One stereotypical image of a writer is a mysterious figure, sitting in a room that is darkened but for a desklamp, hunched over a notepad (or typewriter, or laptop…). The particulars of the scene may vary, but one thing remains constant: the writer is alone.
A. Van Jordan’s poetry seems to be written not by a lone wolf, but rather a gracious host and talented entertainer, ready for good conversation about anything from pop culture topics like superheroes and sports, to high-brow subjects such as history and physics. Jordan keeps good company, and he wears his inspiration on his sleeve. His poems are often told from the perspective of various personae, real figures and fictional alike, and his books therefore read like fantasy dinner parties that join the likes of Albert Einstein, Nat King Cole, The Flash, and Mel Brooks. Luckily for us, Jordan invites the reader to sit like a fly on the wall and watch the whole thing unfold.
M-A-C-N-O-L-I-A, Jordan’s first book, takes as its inspiration MacNolia Cox, who, in 1936, became the first African American to reach the final round of the national spelling bee. Jordan does not stop at recounting MacNolia’s life, lingering on intimate details from first kisses to marital infidelity, but also looks at broader themes of racism and gender roles in the United States during MacNolia’s lifetime. Jordan also looks at the flexibility, malleability, structure and limitations of language. Throughout this book are several poems based on definitions of words, particularly interestingly prepositions like “to” and “with.” Below is a video of Jordan reading his poetic definition of the word “from”:
Jordan’s most recent book of poetry, The Cineaste, is inspired by some of his favorite films. This book beautifully enacts what seems to come so naturally to Jordan: fusing opposites and, in so doing, showing how they are not so opposite after all.
The Cineaste, like M-A-C-N-O-L-I-A, tackles both the most intimate, personal moments in an individual life, and the most collective and public forces at work in the larger world. His poetry builds, then detonates dualities, showing us how boundaries, when closely studied, blur and bleed into each other. Take, for example, his poem “Nosferatu,” in which the speaker says, “Call me what you may– / Nosferatu, Dracula, A. Van,” and we feel the line between actor and audience, fiction and reality, writer and subject, begin to bend:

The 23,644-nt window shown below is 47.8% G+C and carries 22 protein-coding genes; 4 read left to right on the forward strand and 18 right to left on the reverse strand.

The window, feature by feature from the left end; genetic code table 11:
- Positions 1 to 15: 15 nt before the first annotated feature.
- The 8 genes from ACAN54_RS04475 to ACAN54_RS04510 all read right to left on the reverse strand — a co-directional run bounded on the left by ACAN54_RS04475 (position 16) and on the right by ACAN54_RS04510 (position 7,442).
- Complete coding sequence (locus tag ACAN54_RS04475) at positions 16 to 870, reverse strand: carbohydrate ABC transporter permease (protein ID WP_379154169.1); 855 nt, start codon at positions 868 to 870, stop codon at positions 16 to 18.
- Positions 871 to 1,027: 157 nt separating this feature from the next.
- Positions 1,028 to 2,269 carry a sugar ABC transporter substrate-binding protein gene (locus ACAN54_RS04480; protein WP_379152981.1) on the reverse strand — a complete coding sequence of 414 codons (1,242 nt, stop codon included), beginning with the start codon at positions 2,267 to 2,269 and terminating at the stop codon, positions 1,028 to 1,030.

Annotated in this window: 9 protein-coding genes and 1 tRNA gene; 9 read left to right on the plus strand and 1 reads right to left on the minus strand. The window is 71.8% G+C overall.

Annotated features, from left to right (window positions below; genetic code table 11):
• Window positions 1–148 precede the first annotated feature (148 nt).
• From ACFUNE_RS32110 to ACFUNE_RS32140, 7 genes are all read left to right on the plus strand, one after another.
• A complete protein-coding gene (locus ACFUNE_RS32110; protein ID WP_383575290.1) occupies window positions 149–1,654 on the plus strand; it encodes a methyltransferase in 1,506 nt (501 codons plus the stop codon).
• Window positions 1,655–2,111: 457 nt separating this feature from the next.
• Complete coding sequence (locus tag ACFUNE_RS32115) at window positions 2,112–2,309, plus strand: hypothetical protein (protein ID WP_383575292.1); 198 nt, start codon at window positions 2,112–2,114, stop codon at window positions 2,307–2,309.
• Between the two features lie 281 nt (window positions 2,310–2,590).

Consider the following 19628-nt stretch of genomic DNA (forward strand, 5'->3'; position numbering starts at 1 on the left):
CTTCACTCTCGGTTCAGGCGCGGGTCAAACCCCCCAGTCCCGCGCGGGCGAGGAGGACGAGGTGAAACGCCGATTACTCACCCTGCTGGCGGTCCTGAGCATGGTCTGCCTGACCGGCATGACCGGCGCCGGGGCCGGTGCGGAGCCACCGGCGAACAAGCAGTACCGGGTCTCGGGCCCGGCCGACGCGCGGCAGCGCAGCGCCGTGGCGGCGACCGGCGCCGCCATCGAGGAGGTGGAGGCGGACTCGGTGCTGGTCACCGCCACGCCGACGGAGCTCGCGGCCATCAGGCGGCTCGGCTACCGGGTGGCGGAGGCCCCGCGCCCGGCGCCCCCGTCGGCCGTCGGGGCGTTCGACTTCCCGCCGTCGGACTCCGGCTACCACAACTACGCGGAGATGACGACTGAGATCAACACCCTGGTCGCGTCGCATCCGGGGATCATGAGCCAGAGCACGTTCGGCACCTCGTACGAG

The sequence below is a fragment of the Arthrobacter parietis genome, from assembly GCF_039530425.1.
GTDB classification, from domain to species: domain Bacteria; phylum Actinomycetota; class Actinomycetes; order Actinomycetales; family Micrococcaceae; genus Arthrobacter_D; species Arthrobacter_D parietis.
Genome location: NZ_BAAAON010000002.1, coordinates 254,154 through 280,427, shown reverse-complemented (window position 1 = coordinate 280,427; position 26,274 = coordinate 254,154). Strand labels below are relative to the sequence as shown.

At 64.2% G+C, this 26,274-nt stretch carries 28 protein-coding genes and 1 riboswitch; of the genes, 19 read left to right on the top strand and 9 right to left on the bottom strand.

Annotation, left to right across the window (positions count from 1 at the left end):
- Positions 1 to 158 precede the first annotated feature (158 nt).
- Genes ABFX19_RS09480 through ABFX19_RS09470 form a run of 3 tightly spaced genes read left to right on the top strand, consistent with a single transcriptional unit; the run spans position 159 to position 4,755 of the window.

I am, caught between a woman and a sunrise;
as I see the hint of light rising
over the mountains, I choose to stay.
Instead of striking fear through
another night, I roll over into her
embrace, leaving–for all she will remember–
the scent of smoke from one of her dreams.”
Here, Nosferatu and A. Van are somehow one and the same, both antiheroes, darkly and tantalizingly smouldering in the sun, so consumed by desire that they forget about death. This poem raises the question of whetherwe watch films like Nosferatu to escape from our lives, to live vicariously, or to see our internal, subconscious desires and fears played out on the screen. Is this poem an act of fantasy, or a nightmare? Jordan might very possibly say that the answer is: both.
“Nosferatu” demonstrates that Jordan’s writing through personae is not an evasion of confession, but rather another means through which to create vulnerability and honesty. In assuming different perspectives, Jordan moves towards uncovering, understanding, and articulating the human experience. Whether he is giving voice to his own memories, or to the myths and histories of names we’ve read in books and seen on the big screen, Jordan’s poetry does not just enter into conversation with texts, but also interrogates and celebrates the world in a manner that is thoughtful, thought-provoking, complex, and joyous.The old films that Jordan loves are not really black and white at all, and neither is his poetry: both are layered in shades of gray, full of shadows, observing, imitating, enacting, and grasping at the universal.
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